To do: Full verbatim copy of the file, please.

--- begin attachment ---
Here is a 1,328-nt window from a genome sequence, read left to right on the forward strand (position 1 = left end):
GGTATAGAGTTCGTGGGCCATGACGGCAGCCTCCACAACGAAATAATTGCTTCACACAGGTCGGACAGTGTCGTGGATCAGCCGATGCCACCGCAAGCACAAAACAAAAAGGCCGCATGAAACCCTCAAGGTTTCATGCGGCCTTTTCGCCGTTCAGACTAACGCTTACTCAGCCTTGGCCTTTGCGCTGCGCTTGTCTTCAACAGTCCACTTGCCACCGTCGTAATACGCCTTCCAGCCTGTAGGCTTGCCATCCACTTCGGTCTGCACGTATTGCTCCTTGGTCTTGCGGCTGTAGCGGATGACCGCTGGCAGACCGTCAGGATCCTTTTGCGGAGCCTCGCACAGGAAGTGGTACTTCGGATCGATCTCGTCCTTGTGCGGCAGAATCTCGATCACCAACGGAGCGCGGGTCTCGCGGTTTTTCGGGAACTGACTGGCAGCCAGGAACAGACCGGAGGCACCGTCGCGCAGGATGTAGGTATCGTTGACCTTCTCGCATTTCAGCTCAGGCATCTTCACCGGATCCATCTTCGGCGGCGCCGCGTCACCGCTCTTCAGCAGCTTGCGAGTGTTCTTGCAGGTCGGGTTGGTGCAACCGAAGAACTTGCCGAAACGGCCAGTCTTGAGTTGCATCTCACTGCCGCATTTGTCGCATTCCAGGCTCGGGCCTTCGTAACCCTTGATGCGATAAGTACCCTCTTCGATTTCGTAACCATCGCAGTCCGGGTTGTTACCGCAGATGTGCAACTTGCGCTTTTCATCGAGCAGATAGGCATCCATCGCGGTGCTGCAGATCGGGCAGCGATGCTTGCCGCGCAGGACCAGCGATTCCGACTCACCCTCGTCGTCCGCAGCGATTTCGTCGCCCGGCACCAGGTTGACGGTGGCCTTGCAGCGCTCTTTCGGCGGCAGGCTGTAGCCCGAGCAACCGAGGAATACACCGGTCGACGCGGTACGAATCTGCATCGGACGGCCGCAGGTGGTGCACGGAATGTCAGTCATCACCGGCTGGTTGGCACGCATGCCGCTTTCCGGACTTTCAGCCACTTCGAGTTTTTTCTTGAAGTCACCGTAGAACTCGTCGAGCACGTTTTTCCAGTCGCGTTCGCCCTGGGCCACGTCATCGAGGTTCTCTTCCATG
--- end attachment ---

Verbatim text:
Here is a 1,328-nt window from a genome sequence, read left to right on the forward strand (position 1 = left end):
GGTATAGAGTTCGTGGGCCATGACGGCAGCCTCCACAACGAAATAATTGCTTCACACAGGTCGGACAGTGTCGTGGATCAGCCGATGCCACCGCAAGCACAAAACAAAAAGGCCGCATGAAACCCTCAAGGTTTCATGCGGCCTTTTCGCCGTTCAGACTAACGCTTACTCAGCCTTGGCCTTTGCGCTGCGCTTGTCTTCAACAGTCCACTTGCCACCGTCGTAATACGCCTTCCAGCCTGTAGGCTTGCCATCCACTTCGGTCTGCACGTATTGCTCCTTGGTCTTGCGGCTGTAGCGGATGACCGCTGGCAGACCGTCAGGATCCTTTTGCGGAGCCTCGCACAGGAAGTGGTACTTCGGATCGATCTCGTCCTTGTGCGGCAGAATCTCGATCACCAACGGAGCGCGGGTCTCGCGGTTTTTCGGGAACTGACTGGCAGCCAGGAACAGACCGGAGGCACCGTCGCGCAGGATGTAGGTATCGTTGACCTTCTCGCATTTCAGCTCAGGCATCTTCACCGGATCCATCTTCGGCGGCGCCGCGTCACCGCTCTTCAGCAGCTTGCGAGTGTTCTTGCAGGTCGGGTTGGTGCAACCGAAGAACTTGCCGAAACGGCCAGTCTTGAGTTGCATCTCACTGCCGCATTTGTCGCATTCCAGGCTCGGGCCTTCGTAACCCTTGATGCGATAAGTACCCTCTTCGATTTCGTAACCATCGCAGTCCGGGTTGTTACCGCAGATGTGCAACTTGCGCTTTTCATCGAGCAGATAGGCATCCATCGCGGTGCTGCAGATCGGGCAGCGATGCTTGCCGCGCAGGACCAGCGATTCCGACTCACCCTCGTCGTCCGCAGCGATTTCGTCGCCCGGCACCAGGTTGACGGTGGCCTTGCAGCGCTCTTTCGGCGGCAGGCTGTAGCCCGAGCAACCGAGGAATACACCGGTCGACGCGGTACGAATCTGCATCGGACGGCCGCAGGTGGTGCACGGAATGTCAGTCATCACCGGCTGGTTGGCACGCATGCCGCTTTCCGGACTTTCAGCCACTTCGAGTTTTTTCTTGAAGTCACCGTAGAACTCGTCGAGCACGTTTTTCCAGTCGCGTTCGCCCTGGGCCACGTCATCGAGGTTCTCTTCCATG